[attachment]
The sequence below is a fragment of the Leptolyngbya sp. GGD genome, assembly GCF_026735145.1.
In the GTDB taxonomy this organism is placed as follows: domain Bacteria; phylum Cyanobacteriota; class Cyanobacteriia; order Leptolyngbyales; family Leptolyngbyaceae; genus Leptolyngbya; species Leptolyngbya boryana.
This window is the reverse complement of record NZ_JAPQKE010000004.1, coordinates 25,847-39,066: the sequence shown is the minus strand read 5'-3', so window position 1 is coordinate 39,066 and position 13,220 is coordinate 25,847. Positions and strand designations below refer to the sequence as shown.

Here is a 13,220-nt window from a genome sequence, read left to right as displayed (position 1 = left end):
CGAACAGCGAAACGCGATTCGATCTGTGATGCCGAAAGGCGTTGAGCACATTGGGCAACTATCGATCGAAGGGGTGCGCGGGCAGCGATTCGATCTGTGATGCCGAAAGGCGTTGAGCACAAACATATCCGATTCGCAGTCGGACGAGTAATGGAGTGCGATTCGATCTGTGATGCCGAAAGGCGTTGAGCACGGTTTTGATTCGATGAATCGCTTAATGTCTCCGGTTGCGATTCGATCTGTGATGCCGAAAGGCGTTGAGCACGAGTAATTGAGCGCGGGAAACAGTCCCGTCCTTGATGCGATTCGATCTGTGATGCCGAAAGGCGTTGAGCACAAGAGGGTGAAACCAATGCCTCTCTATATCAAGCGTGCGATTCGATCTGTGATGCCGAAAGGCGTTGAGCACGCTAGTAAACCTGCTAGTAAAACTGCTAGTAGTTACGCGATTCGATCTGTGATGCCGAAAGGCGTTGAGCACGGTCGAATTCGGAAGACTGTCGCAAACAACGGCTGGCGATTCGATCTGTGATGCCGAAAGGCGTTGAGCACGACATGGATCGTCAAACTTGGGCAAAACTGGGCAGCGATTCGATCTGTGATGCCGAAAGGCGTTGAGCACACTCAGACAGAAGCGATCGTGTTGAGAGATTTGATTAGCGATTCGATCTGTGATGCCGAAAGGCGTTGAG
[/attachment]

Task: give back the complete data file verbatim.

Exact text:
The sequence below is a fragment of the Leptolyngbya sp. GGD genome, assembly GCF_026735145.1.
In the GTDB taxonomy this organism is placed as follows: domain Bacteria; phylum Cyanobacteriota; class Cyanobacteriia; order Leptolyngbyales; family Leptolyngbyaceae; genus Leptolyngbya; species Leptolyngbya boryana.
This window is the reverse complement of record NZ_JAPQKE010000004.1, coordinates 25,847-39,066: the sequence shown is the minus strand read 5'-3', so window position 1 is coordinate 39,066 and position 13,220 is coordinate 25,847. Positions and strand designations below refer to the sequence as shown.

Here is a 13,220-nt window from a genome sequence, read left to right as displayed (position 1 = left end):
CGAACAGCGAAACGCGATTCGATCTGTGATGCCGAAAGGCGTTGAGCACATTGGGCAACTATCGATCGAAGGGGTGCGCGGGCAGCGATTCGATCTGTGATGCCGAAAGGCGTTGAGCACAAACATATCCGATTCGCAGTCGGACGAGTAATGGAGTGCGATTCGATCTGTGATGCCGAAAGGCGTTGAGCACGGTTTTGATTCGATGAATCGCTTAATGTCTCCGGTTGCGATTCGATCTGTGATGCCGAAAGGCGTTGAGCACGAGTAATTGAGCGCGGGAAACAGTCCCGTCCTTGATGCGATTCGATCTGTGATGCCGAAAGGCGTTGAGCACAAGAGGGTGAAACCAATGCCTCTCTATATCAAGCGTGCGATTCGATCTGTGATGCCGAAAGGCGTTGAGCACGCTAGTAAACCTGCTAGTAAAACTGCTAGTAGTTACGCGATTCGATCTGTGATGCCGAAAGGCGTTGAGCACGGTCGAATTCGGAAGACTGTCGCAAACAACGGCTGGCGATTCGATCTGTGATGCCGAAAGGCGTTGAGCACGACATGGATCGTCAAACTTGGGCAAAACTGGGCAGCGATTCGATCTGTGATGCCGAAAGGCGTTGAGCACACTCAGACAGAAGCGATCGTGTTGAGAGATTTGATTAGCGATTCGATCTGTGATGCCGAAAGGCGTTGAG